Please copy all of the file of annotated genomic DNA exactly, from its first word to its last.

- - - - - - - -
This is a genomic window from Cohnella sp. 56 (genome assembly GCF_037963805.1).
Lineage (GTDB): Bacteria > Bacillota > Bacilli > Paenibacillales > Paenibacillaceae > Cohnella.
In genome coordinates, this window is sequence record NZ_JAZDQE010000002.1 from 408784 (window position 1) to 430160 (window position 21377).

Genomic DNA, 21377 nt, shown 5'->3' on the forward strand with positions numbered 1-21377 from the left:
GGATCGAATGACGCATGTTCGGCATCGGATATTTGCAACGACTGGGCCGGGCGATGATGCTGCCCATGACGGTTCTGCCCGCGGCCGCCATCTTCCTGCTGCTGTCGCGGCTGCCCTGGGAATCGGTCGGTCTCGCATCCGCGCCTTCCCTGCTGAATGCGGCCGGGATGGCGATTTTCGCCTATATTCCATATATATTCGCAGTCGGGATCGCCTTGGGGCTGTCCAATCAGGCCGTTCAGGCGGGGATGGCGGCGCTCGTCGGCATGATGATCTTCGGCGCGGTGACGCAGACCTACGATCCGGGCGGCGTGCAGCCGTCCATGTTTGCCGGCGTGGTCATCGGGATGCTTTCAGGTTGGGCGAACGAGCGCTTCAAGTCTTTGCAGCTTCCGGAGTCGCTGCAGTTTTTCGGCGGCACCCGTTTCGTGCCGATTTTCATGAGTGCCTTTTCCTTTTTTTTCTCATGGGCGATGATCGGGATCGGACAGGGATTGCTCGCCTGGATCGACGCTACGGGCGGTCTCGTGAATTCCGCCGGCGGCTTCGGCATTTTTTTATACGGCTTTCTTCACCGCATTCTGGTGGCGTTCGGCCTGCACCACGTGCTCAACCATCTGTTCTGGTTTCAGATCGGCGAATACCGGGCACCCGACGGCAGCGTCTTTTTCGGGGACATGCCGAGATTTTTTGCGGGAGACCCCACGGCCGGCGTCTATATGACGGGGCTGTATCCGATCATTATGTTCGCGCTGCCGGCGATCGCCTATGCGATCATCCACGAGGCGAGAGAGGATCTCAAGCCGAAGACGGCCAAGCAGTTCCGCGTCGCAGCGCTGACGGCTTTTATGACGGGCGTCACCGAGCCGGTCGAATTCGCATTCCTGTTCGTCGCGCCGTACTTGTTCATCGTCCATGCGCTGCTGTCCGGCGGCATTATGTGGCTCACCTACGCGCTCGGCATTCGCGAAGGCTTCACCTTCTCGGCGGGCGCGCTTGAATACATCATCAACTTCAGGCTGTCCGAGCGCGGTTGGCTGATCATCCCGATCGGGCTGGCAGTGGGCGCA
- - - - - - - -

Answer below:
This is a genomic window from Cohnella sp. 56 (genome assembly GCF_037963805.1).
Lineage (GTDB): Bacteria > Bacillota > Bacilli > Paenibacillales > Paenibacillaceae > Cohnella.
In genome coordinates, this window is sequence record NZ_JAZDQE010000002.1 from 408784 (window position 1) to 430160 (window position 21377).

Genomic DNA, 21377 nt, shown 5'->3' on the forward strand with positions numbered 1-21377 from the left:
GGATCGAATGACGCATGTTCGGCATCGGATATTTGCAACGACTGGGCCGGGCGATGATGCTGCCCATGACGGTTCTGCCCGCGGCCGCCATCTTCCTGCTGCTGTCGCGGCTGCCCTGGGAATCGGTCGGTCTCGCATCCGCGCCTTCCCTGCTGAATGCGGCCGGGATGGCGATTTTCGCCTATATTCCATATATATTCGCAGTCGGGATCGCCTTGGGGCTGTCCAATCAGGCCGTTCAGGCGGGGATGGCGGCGCTCGTCGGCATGATGATCTTCGGCGCGGTGACGCAGACCTACGATCCGGGCGGCGTGCAGCCGTCCATGTTTGCCGGCGTGGTCATCGGGATGCTTTCAGGTTGGGCGAACGAGCGCTTCAAGTCTTTGCAGCTTCCGGAGTCGCTGCAGTTTTTCGGCGGCACCCGTTTCGTGCCGATTTTCATGAGTGCCTTTTCCTTTTTTTTCTCATGGGCGATGATCGGGATCGGACAGGGATTGCTCGCCTGGATCGACGCTACGGGCGGTCTCGTGAATTCCGCCGGCGGCTTCGGCATTTTTTTATACGGCTTTCTTCACCGCATTCTGGTGGCGTTCGGCCTGCACCACGTGCTCAACCATCTGTTCTGGTTTCAGATCGGCGAATACCGGGCACCCGACGGCAGCGTCTTTTTCGGGGACATGCCGAGATTTTTTGCGGGAGACCCCACGGCCGGCGTCTATATGACGGGGCTGTATCCGATCATTATGTTCGCGCTGCCGGCGATCGCCTATGCGATCATCCACGAGGCGAGAGAGGATCTCAAGCCGAAGACGGCCAAGCAGTTCCGCGTCGCAGCGCTGACGGCTTTTATGACGGGCGTCACCGAGCCGGTCGAATTCGCATTCCTGTTCGTCGCGCCGTACTTGTTCATCGTCCATGCGCTGCTGTCCGGCGGCATTATGTGGCTCACCTACGCGCTCGGCATTCGCGAAGGCTTCACCTTCTCGGCGGGCGCGCTTGAATACATCATCAACTTCAGGCTGTCCGAGCGCGGTTGGCTGATCATCCCGATCGGGCTGGCAGTGGGCGCA